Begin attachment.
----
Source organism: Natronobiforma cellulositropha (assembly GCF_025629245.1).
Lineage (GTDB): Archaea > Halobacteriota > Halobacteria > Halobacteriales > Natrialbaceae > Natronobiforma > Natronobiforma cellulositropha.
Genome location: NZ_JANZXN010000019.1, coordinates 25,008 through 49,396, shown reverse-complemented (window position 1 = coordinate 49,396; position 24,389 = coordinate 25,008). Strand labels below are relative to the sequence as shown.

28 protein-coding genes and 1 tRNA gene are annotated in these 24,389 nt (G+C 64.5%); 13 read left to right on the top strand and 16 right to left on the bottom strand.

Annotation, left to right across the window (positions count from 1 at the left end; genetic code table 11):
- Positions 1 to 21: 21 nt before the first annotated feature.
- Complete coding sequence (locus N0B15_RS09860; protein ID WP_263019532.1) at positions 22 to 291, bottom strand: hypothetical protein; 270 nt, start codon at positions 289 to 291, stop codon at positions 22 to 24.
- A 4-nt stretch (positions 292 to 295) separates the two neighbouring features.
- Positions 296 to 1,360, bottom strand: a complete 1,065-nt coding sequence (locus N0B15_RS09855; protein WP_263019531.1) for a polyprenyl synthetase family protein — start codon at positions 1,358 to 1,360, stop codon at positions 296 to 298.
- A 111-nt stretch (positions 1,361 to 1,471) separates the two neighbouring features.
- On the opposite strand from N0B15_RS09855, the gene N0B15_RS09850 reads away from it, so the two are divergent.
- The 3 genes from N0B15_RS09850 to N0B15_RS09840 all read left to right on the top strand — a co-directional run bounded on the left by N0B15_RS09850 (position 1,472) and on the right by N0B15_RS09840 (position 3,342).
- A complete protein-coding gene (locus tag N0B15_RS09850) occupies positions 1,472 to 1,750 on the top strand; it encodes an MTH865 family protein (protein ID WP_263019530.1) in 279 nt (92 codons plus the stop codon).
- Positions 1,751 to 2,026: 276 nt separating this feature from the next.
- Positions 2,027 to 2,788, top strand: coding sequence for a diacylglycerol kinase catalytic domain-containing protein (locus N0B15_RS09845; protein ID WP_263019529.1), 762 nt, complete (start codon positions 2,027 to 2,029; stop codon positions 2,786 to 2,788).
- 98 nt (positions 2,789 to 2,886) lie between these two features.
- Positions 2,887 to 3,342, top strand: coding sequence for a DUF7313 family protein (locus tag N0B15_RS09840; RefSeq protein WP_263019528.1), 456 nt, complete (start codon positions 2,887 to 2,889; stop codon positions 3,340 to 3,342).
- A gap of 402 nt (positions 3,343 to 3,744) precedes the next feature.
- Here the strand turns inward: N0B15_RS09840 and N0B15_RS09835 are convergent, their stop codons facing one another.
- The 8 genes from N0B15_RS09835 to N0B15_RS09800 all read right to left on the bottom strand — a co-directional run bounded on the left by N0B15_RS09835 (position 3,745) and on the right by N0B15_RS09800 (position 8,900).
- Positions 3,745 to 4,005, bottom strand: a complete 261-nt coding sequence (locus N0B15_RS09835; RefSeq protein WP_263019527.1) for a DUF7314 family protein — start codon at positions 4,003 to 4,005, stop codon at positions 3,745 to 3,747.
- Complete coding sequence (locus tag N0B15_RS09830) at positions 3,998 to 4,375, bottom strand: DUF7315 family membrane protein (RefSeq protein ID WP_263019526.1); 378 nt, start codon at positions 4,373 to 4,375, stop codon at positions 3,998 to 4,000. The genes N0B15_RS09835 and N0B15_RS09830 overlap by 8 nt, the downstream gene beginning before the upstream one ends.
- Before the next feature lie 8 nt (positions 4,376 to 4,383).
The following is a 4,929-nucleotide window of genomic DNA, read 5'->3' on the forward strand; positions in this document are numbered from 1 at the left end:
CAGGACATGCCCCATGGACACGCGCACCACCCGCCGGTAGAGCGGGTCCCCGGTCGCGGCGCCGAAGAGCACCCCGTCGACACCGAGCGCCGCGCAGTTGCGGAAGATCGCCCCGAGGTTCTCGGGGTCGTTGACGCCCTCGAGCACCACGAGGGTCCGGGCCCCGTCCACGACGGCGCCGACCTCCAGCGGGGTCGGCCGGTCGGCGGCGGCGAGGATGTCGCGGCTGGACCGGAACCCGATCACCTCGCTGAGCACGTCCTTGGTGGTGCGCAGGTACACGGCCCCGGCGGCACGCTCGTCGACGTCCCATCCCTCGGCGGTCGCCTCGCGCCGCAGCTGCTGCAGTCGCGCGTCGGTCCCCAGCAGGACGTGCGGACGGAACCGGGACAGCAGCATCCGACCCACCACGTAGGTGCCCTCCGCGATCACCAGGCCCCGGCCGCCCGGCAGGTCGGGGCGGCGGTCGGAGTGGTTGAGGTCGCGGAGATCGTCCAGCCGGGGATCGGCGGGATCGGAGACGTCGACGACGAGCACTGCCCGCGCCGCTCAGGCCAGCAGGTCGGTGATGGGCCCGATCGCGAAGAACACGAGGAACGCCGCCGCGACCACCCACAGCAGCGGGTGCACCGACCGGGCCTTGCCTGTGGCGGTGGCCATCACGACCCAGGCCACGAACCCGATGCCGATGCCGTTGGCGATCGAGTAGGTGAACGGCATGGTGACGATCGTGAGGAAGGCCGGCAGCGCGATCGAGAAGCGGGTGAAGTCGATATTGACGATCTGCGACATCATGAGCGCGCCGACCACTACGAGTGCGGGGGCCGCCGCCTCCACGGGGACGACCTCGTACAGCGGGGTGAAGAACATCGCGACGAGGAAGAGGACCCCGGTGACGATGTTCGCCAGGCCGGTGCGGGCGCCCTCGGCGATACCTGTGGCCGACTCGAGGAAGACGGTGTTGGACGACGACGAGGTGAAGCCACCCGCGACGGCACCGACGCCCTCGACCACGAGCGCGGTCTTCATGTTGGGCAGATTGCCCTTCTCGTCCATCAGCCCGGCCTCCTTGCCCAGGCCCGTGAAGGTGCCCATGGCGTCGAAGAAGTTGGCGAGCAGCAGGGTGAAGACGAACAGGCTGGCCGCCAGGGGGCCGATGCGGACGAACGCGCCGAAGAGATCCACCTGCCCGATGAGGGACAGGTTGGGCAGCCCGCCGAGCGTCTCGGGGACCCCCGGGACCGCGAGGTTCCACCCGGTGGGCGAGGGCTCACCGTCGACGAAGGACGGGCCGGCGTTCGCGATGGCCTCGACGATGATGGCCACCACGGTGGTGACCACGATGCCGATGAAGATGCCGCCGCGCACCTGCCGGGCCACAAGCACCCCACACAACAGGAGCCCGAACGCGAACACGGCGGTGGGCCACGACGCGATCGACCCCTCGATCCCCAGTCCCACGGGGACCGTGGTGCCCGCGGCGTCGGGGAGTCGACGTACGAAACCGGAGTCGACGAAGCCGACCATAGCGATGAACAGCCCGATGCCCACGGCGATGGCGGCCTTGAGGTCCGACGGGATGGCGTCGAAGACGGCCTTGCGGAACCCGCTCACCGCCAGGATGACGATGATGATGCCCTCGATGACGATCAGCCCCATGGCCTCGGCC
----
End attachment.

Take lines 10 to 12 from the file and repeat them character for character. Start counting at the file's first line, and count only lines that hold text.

- A 111-nt stretch (positions 1,361 to 1,471) separates the two neighbouring features.
- On the opposite strand from N0B15_RS09855, the gene N0B15_RS09850 reads away from it, so the two are divergent.
- The 3 genes from N0B15_RS09850 to N0B15_RS09840 all read left to right on the top strand — a co-directional run bounded on the left by N0B15_RS09850 (position 1,472) and on the right by N0B15_RS09840 (position 3,342).